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Cerulenin is an antifungal antibiotic that inhibits sterol and fatty acid biosynthesis. In fatty acid synthesis, it has been reported to bind in equimolar ratio to b-keto-acyl-ACP synthase, one of the seven moieties of fatty acid synthase, blocking the interaction of malonyl-CoA. It also has the related activity of stimulating fatty acid oxidation through the activation of CPT1, another enzyme normally inhibited by malonyl-CoA. Inhibition involves covalent thioacylation that permanently inactivates the enzymes. These two behaviors may increase the availability of energy in the form of ATP, perhaps sensed by AMPK, in the hypothalamus. In sterol synthesis, cerulenin inhibits HMG-CoA synthetase activity. Cerulenin causes a dose-dependent decrease in HER2/neu protein levels in breast cancer cells, from 14% at 1.25 to 78% at 10 milligrams per liter, and targeting of fatty acid synthase by related drugs has been suggested as a possible treatment.  Antiproliferative and pro-apoptotic effects have been shown in colon cells as well. At an intraperitoneal dose of 30 milligrams per kilogram, it has been shown to inhibit feeding and induce dramatic weight loss in mice by a mechanism similar to, but independent or downstream of, leptin signaling. It is found naturally in the industrial strain 'Cephalosporium caerulens' (Sarocladium oryzae, the sheath rot pathogen of rice).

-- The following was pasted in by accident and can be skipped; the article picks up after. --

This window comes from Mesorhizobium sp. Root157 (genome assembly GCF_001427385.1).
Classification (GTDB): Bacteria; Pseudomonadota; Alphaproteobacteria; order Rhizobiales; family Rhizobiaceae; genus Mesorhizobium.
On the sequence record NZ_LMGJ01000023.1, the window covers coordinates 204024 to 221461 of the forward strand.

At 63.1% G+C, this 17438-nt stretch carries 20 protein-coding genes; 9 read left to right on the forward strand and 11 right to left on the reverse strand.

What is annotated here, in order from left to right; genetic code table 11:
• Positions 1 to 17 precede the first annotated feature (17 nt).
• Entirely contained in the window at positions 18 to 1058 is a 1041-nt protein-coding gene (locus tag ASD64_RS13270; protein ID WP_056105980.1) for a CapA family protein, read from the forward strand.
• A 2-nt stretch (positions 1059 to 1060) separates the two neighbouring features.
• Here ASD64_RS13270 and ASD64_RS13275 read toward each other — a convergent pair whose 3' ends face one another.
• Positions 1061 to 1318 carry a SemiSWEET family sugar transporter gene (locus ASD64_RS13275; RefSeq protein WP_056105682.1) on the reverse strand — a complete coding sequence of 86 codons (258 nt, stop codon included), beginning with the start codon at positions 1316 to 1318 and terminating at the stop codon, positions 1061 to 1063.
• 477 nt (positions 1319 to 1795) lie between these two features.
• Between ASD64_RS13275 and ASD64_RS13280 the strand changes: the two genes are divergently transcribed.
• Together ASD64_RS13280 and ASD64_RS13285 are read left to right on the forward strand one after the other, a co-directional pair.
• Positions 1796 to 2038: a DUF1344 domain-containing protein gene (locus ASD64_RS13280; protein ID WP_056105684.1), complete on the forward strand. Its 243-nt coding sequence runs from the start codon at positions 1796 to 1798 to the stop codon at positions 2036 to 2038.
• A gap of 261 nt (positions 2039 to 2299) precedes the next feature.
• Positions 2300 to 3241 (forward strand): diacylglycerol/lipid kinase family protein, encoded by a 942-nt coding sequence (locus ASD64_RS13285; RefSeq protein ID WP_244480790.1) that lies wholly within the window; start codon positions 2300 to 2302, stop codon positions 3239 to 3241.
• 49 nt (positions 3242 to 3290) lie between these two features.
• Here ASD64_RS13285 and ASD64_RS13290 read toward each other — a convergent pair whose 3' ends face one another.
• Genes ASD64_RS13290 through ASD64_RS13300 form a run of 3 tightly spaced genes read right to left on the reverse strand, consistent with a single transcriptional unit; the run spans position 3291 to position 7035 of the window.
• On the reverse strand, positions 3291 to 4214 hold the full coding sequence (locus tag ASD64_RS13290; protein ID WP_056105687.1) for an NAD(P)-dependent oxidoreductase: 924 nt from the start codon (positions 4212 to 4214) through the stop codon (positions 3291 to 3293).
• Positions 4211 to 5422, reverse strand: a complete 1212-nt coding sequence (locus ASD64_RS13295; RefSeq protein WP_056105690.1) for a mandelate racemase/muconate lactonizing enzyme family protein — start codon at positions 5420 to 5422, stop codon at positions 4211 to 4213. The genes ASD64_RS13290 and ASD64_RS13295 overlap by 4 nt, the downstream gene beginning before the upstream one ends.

|This article is licensed under the GNU Free Documentation License. It uses material from the Wikipedia article "Cerulenin". A list of authors is available in Wikipedia.|